(ECSWT, LLLTlow frequency electrical stimulation or
PEMF) might not be as important as maximizing nontreatment specific effects.
During physical therapy patients do not only benefit
from the treatment itself, e.g., the pharmacological effect
of a drug or the physical effect of a laser therapy, but
also from non-treatment specific agents, the so called
sham-effects, placebo-effects or contextual effects [36].
Patients pain relief thus results from a combination of
treatment specific agents and non-treatment specific
agents. Important non-specific agents can be e.g., spontaneous remission, expectancy, motivation, conditioning
and other psychosocial agents [36].
With the combination of contextual and therapyspecific factors about 95 % of patients in treatment
groups gained between 28 and 38 units of pain relief on
a 0100 scale, compared to 14 to 28 units in control
groups and by contextual effects, only.
The difference between treatment and placebo groups
at the end of treatment was rather low. Still, only treatment groups with their combination of specific and
unspecific agents managed to rather reliably reach clinically important pain relief of more than 22 units on a 0
100 scale [37]. Patients in sham groups with their purely
unspecific agents only gained clinically relevant pain relief in less than 50 % of cases.

Page 11 of 13

stimulation, and 40 with pulsed electromagnetic field

therapy. Thus, ECSWT results might be relatively stable
while non-ECSWT results might change, even with only
a few new studies.
Patients varied largely in their duration of symptoms,
making it impossible to differentiate between studies with
only acute or only chronic LE patients. Minimum symptom duration varied between 4 weeks and 12 months,
maximum duration between 9 months and 17 years, with
several studies not reporting a cut-off point at all.
While some studies investigated treatment effects as
early as after the last treatment session, some studies let
several weeks or months pass before measuring post treatment effects. Even though follow-up investigations help
understand the long-term effects of a therapy, a prolonged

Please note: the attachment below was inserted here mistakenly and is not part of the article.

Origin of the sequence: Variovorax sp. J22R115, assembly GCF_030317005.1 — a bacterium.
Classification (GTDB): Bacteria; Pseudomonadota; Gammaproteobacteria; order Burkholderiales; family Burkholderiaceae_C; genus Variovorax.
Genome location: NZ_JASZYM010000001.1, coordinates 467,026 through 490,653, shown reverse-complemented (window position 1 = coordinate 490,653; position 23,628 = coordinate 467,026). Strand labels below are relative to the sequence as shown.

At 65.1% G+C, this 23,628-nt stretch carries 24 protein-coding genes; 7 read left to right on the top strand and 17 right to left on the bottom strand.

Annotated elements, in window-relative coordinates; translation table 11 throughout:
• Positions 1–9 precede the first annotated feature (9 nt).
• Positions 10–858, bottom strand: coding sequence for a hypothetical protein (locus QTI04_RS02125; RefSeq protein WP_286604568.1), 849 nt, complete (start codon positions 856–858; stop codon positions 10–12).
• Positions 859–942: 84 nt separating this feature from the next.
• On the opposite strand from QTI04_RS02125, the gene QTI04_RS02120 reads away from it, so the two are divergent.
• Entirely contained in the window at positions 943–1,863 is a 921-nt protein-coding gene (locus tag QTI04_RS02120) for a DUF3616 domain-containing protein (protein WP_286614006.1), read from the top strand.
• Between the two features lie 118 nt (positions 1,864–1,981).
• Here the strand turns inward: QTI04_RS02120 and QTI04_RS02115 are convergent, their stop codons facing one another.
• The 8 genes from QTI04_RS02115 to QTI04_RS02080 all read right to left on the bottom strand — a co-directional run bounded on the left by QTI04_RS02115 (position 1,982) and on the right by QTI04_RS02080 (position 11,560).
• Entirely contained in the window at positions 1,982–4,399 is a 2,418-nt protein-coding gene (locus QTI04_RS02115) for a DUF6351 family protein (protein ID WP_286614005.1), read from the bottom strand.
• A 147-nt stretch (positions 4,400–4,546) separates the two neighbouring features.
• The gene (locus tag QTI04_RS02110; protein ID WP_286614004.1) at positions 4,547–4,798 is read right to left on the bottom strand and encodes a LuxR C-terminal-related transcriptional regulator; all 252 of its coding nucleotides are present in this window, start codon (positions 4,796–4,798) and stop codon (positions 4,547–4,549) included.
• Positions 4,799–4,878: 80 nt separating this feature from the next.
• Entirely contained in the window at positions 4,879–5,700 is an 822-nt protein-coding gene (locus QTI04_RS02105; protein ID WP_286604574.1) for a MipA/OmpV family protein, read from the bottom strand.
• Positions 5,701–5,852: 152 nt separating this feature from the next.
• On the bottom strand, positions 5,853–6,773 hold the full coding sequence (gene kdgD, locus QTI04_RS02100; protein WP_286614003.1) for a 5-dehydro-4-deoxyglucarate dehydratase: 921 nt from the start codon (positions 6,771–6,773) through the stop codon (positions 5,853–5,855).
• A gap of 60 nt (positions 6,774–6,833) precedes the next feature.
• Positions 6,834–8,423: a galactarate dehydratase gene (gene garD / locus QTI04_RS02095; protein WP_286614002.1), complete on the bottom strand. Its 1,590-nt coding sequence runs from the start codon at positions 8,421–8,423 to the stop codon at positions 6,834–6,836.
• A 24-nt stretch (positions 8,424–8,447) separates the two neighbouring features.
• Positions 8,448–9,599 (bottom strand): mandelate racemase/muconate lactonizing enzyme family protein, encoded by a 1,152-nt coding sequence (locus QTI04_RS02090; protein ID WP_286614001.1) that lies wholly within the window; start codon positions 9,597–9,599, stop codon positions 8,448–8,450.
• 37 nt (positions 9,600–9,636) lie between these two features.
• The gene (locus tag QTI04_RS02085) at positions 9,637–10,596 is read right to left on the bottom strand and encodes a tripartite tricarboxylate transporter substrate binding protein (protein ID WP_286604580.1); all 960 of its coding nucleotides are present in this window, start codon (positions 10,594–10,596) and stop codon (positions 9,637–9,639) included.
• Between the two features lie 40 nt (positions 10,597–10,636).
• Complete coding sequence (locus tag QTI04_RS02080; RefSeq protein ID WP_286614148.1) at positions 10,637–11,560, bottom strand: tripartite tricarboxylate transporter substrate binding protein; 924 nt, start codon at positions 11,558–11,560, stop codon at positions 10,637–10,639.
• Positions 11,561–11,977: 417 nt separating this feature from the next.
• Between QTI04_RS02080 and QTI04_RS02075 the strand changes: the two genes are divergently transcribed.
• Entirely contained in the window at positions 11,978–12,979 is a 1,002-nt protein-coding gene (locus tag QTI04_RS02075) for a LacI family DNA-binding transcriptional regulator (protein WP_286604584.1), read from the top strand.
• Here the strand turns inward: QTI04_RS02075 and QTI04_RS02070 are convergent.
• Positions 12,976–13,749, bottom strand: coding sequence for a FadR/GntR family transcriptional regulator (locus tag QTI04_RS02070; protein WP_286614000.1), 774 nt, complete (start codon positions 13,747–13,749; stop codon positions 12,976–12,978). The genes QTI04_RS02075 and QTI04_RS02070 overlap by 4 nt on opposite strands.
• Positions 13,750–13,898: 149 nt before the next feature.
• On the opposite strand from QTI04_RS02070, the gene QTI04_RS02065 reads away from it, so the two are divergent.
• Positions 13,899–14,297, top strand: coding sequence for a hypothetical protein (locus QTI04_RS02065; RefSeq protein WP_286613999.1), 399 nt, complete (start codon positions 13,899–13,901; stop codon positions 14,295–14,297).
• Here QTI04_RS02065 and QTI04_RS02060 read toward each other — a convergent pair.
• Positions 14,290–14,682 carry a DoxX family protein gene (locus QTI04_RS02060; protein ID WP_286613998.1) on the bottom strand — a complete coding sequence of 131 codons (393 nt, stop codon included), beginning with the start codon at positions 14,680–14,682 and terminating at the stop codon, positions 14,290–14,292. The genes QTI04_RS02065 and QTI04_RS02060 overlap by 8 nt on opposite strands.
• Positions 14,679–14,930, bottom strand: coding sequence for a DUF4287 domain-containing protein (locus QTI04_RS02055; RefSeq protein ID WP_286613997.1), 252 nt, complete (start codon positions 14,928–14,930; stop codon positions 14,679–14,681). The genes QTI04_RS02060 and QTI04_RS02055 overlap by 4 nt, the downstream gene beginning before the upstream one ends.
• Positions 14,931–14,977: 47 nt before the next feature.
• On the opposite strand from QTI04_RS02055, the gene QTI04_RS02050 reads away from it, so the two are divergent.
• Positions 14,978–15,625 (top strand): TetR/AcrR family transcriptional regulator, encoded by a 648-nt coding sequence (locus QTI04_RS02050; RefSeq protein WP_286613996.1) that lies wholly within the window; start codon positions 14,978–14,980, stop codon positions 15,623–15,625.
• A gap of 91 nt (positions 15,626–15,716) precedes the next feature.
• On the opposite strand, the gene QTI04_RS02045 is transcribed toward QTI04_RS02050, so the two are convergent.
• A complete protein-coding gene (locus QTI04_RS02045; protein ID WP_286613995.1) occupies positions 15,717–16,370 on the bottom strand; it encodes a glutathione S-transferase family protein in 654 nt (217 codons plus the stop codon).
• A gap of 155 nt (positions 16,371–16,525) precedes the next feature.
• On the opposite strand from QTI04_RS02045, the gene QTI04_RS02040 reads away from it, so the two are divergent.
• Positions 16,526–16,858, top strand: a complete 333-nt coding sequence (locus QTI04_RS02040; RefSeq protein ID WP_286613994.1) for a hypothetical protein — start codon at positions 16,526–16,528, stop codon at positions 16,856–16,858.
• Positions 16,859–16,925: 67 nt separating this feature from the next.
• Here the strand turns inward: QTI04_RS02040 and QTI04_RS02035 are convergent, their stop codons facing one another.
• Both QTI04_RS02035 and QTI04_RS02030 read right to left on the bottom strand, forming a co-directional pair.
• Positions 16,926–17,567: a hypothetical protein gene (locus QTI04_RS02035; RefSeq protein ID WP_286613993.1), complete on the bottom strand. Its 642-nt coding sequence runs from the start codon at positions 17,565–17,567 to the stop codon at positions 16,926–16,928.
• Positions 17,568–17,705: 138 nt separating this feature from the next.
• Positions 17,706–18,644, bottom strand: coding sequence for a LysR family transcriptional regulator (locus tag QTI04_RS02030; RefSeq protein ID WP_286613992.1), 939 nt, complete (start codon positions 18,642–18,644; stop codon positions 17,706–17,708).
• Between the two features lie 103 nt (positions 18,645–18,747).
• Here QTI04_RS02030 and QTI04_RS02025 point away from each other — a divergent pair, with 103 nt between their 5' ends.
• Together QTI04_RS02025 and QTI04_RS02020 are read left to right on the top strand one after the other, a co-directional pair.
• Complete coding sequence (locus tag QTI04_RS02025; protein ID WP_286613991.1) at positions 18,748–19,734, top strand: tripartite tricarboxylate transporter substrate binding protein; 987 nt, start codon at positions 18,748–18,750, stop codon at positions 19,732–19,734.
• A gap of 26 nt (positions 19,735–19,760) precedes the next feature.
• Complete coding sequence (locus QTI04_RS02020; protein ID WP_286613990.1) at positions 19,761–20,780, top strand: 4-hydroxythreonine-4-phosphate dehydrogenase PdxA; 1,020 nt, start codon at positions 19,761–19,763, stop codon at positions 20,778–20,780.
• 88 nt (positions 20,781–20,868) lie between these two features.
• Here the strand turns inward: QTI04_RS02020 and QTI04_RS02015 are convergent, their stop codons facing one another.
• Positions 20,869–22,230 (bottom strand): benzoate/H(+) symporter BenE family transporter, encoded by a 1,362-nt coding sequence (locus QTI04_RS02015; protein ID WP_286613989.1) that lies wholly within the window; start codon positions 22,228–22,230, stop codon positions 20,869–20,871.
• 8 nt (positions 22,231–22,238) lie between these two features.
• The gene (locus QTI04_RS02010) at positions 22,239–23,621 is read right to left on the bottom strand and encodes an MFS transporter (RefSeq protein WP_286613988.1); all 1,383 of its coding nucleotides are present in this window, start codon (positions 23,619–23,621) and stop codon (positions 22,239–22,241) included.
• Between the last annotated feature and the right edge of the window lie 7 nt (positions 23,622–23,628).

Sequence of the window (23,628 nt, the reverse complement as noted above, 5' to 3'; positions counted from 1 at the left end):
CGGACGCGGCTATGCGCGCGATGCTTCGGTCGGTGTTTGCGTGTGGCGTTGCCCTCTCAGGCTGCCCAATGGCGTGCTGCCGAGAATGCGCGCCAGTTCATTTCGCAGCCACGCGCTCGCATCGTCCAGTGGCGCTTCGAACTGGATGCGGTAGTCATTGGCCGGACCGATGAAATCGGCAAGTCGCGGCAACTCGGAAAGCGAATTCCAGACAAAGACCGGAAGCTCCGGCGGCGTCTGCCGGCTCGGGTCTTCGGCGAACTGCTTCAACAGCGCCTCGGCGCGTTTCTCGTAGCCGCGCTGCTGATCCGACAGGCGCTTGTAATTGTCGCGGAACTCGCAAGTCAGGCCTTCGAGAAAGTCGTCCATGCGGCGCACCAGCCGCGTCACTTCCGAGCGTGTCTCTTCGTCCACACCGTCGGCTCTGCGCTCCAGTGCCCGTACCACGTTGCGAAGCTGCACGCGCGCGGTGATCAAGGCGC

period of time between the end of a treatment and the assessment of its effectiveness may distort results. Especially
changes in patients activities or therapy regimen, as well
as social context may influence trial results.
Another distorting factor in this meta-analysis was the
rather large difference in treatment durations and sessions per week. Studies went on over time periods of at
least three weeks to a maximum of three months. During this time treatments were applied a minimum of
once per month to a maximum of five sessions per week.
Thus, study effects were achieved with largely differing
Still overall pain relief (I2 = 18 %), pain relief during
maximum handgrip strength tests (I2 = 0 %) and increase
in maximum handgrip strength (I2 = 0 %) in treatment
groups effects were mostly homogeneous. Only overall
pain relief in control groups (I2 = 65 %) showed great heterogeneity and pain relief during maximum handgrip
strength tests (I2 = 33 %) showed medium to low heterogeneity. Thus contributing to rather large heterogeneity in
the end of treatment comparisons of overall pain (I2 =
78 %) and pain during maximum handgrip strength tests
(I2 = 79 %).

Additional files
Additional file 1: Overall pain reduction for physical therapy
groups. (PDF 332 kb)


Additional file 2: Overall pain reduction in ECSWT groups. (PDF 267 kb)

Altogether, for overall pain 473 patients were analyzed,

for pain during maximum handgrip strength test 136 patients and for maximum handgrip strength 193 patients.
These numbers are much lower than those reported of
patient collectives, studied e.g., in pharmaceutical trials
for WHO I (non-opioid analgesics) or WHO II (weak
opioids) analgesics which regularly evaluate over 100 patients per group per study [33, 3846]. In the overall
pain analysis 318 of 473 patients were treated with
ECSWT, 97 with LLLT, 18 with low frequency electrical

Additional file 3: Pain reduction in Non-ECSWT groups. (PDF 274 kb)

Additional file 4: Pain during grip strength test relief in LLLT
groups. (PDF 240 kb)
Additional file 5: Pain during maximum grip strength test relief in
LLLT-sham groups. (PDF 243 kb)
Additional file 6: Pain during maximum handgrip strength test
reduction in LLLT groups. (PDF 245 kb)
Additional file 7: Maximum grip strength gain in treatment groups
(LLLT and ECSWT). (PDF 233 kb)
Additional file 8: Maximum grip strength gain in sham-groups
(associated with LLLT and ECSWT). (PDF 231 kb)

Weber et al. BMC Musculoskeletal Disorders (2015) 16:223

Additional file 9: Differences between treatment and sham-groups

in maximum handgrip strength at the end of treatment (LLLT and
ECSWT). (PDF 235 kb)

CI: Confidence interval; DASH: Disabilities of the arm, shoulder and hand
function score; ECSWT: Extracorporeal shockwave therapy; Kg: Kilogram;
LE: Lateral epicondylitis; LLLT: Low level laser therapy; LoE: Level of evidence;
MD: Mean difference; MVC: Maximum voluntary contraction; MME: Maximum
muscle elongation; NSAID: Non-steroidal anti-inflammatory drugs;
PEMF: Pulsed electromagnetic field therapy; PET: Problem elicitation
technique; PRFEQ: Patient-related forearm evaluation questionnaire;
RCT: Randomized controlled trial; SF36: Short form 36 health survey;